3 Tips To Avoid Infringing on IP in a Google Ads Campaign
A Google Ads campaign is an important function for your business to have an online presence. A Google Ads campaign features your paid ad on the first page of a Google search when someone types in your chosen keywords. It is common for businesses to use their competitors business name, brand, or trade mark as part of their campaign, to generate business. For example, Apple can bid on ‘Samsung’ as a keyword for their Google Ads campaign. This allows potential customers to see Apple’s own products when searching for Samsung. While this might appear to be trade mark infringement, Google does not restrict trade marks for use as keywords. This makes it difficult for your campaign to be considered trade mark infringement. This article will take you through three tips to avoid infringing on intellectual property (IP) in a Google Ads campaign.
Tip #1: Know the Google Ads Trade Mark Policy
You must not use your Google Ads campaign as an opportunity to compare your business to a competitor. This means that while you can bid on your competitor’s business name as a keyword, you will not be able to use their business name in the content of your ad. This is because using a competitor’s trade mark as a key search word is not considered using their trade mark for your own benefit. However, if you are using your competitors trade mark within your ad itself, it will likely constitute trade mark infringement.
Note that there are exceptions for resellers, informational sites, and businesses selling compatible parts of goods relevant to the trade mark in question. You are typically allowed to use another business’ trade mark in your ad text in these instances.
Tip #2: Be Aware of Misleading and Deceptive Conduct
As well as being cautious of trade mark infringement, you should also be aware of the Australian Consumer Law. This requires that your Google Ads campaign does not mislead or deceive the public into believing that your business is associated with the business of the trade mark owner. You are allowed to use another business’ trade mark in your keywords search. This is because it is accepted that the public will realise that you are a competitor. However, if there is anything else in your ad to suggest an association with a competitor, it may be considered misleading and a breach of IP.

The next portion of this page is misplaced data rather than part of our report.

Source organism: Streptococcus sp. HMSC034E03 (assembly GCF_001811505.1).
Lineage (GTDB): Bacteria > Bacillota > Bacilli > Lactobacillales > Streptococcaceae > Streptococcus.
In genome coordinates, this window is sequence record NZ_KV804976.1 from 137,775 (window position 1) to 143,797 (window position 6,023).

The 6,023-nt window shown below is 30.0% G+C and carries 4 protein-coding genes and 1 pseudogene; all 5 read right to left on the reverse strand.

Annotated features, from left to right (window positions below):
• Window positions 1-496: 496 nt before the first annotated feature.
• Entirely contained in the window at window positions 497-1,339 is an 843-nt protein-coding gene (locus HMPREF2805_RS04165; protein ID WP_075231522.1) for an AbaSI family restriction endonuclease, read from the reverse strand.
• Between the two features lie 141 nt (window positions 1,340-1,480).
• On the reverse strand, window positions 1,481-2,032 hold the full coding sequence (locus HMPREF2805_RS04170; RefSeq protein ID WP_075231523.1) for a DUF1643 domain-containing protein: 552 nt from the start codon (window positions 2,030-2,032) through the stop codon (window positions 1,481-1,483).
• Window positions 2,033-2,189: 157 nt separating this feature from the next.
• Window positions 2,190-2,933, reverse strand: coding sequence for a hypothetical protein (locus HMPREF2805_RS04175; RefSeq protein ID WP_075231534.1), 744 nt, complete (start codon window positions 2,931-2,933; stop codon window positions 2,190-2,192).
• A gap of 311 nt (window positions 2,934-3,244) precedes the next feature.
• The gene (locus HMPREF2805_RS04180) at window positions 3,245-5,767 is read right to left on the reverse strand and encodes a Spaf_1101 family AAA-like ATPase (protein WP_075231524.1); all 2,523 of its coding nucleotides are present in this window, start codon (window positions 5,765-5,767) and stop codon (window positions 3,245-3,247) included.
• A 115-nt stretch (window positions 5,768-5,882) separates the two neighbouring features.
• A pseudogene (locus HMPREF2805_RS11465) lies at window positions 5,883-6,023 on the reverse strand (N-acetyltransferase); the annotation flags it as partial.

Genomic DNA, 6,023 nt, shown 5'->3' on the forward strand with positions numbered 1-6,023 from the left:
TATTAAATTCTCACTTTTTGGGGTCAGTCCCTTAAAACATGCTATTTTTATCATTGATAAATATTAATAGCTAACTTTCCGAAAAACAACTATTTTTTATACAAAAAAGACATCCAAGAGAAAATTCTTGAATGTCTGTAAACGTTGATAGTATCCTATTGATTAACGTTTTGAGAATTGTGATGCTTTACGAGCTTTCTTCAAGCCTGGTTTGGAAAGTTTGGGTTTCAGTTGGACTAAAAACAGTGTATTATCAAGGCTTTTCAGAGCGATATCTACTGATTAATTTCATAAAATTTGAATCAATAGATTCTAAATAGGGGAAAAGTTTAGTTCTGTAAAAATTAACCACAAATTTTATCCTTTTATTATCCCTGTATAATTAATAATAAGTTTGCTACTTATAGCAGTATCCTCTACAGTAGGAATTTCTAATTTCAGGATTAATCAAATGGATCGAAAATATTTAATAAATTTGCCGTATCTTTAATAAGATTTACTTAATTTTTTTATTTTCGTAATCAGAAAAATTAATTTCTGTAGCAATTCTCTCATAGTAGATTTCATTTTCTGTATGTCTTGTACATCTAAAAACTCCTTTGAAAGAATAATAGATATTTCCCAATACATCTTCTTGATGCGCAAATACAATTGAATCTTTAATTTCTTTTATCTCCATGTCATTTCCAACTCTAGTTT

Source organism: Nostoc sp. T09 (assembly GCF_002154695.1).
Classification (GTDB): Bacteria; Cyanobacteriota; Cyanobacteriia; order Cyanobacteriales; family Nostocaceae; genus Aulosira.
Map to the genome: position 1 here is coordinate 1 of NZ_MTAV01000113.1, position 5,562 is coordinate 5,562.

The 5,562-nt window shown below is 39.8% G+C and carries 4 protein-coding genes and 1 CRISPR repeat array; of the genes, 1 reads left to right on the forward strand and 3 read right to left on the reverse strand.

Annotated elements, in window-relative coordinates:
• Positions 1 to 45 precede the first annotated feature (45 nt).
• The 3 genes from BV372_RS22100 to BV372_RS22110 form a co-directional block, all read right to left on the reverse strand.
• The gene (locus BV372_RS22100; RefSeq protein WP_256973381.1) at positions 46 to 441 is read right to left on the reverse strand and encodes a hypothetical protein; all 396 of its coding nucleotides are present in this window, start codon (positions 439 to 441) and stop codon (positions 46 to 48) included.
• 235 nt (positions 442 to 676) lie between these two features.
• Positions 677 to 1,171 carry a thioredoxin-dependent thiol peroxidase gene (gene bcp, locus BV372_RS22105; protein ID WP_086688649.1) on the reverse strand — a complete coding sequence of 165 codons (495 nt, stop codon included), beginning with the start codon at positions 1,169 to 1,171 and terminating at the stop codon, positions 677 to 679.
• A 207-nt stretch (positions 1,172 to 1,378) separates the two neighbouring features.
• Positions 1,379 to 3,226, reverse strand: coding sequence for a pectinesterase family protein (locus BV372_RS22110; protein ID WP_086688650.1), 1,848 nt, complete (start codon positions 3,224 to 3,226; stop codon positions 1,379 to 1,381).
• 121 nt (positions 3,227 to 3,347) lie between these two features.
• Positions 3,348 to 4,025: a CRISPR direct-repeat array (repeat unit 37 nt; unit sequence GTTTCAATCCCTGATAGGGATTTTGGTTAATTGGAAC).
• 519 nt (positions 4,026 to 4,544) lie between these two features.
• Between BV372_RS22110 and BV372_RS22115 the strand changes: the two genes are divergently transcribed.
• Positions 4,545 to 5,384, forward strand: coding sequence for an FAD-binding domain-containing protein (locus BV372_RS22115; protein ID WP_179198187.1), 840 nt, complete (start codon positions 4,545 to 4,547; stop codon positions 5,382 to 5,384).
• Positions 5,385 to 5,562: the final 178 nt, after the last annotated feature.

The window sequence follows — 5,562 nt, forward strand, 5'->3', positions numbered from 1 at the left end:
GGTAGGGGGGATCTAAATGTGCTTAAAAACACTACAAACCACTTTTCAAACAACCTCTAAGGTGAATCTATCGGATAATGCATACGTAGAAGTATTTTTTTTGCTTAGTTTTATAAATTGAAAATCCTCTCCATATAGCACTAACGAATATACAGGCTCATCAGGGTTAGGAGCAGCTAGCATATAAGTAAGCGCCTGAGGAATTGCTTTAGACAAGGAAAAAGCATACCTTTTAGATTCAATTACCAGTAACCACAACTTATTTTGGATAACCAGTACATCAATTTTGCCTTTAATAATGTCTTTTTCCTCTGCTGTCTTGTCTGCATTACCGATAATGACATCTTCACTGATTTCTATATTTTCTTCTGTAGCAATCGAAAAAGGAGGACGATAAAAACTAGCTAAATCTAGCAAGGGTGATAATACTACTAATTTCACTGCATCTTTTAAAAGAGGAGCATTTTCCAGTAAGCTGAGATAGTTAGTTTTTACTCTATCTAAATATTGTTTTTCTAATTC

Tip #3: Check for Registered Trade Marks
The best way to check if you are infringing on someone else’s trade mark in your campaign is to check if there is a registered trade mark for the business name. For example, you can conduct a trade mark search using the Australian Trade Marks Online Search System (ATMOSS) for trade marks in Australia. A business name may still be a trade mark even without registration. However, a trade mark search can still produce useful results and help you decide on your Google Ads campaign content.
Google’s policies for their Google Ads campaigns make it relatively difficult to infringe someone’s trade mark. To avoid infringing IP on a Google Ads Campaign, it is important that you:
- know Google Ads’ trade mark policy;
- are aware of misleading and deceptive conduct; and
- conduct a trade mark search to help you avoid infringing on someone else’s trade mark in your ad campaign.
Frequently Asked Questions
A Google Ads campaign is an important function for your business to have an online presence. A Google Ads campaign features your paid ad on the first page of a Google search when someone types in your chosen keywords. You can bid on these keywords to secure them for your own ad.
Google’s policies for their Google Ads campaigns make it relatively difficult to infringe someone’s trade mark. However, you should generally avoid using a competitor’s trade mark in your advertisement’s main text, and you should be aware of any trade marks you might infringe by conducting a trade mark search.
Misleading and deceptive conduct is an offence under Australian Consumer Law. Misleading and deceptive conduct refers to any behaviour that is likely to mislead or deceive consumers or other businesses about your goods or services. In a trade mark context, this includes leading other businesses or people to believe that you are affiliated with a particular trade mark or brand when you are not.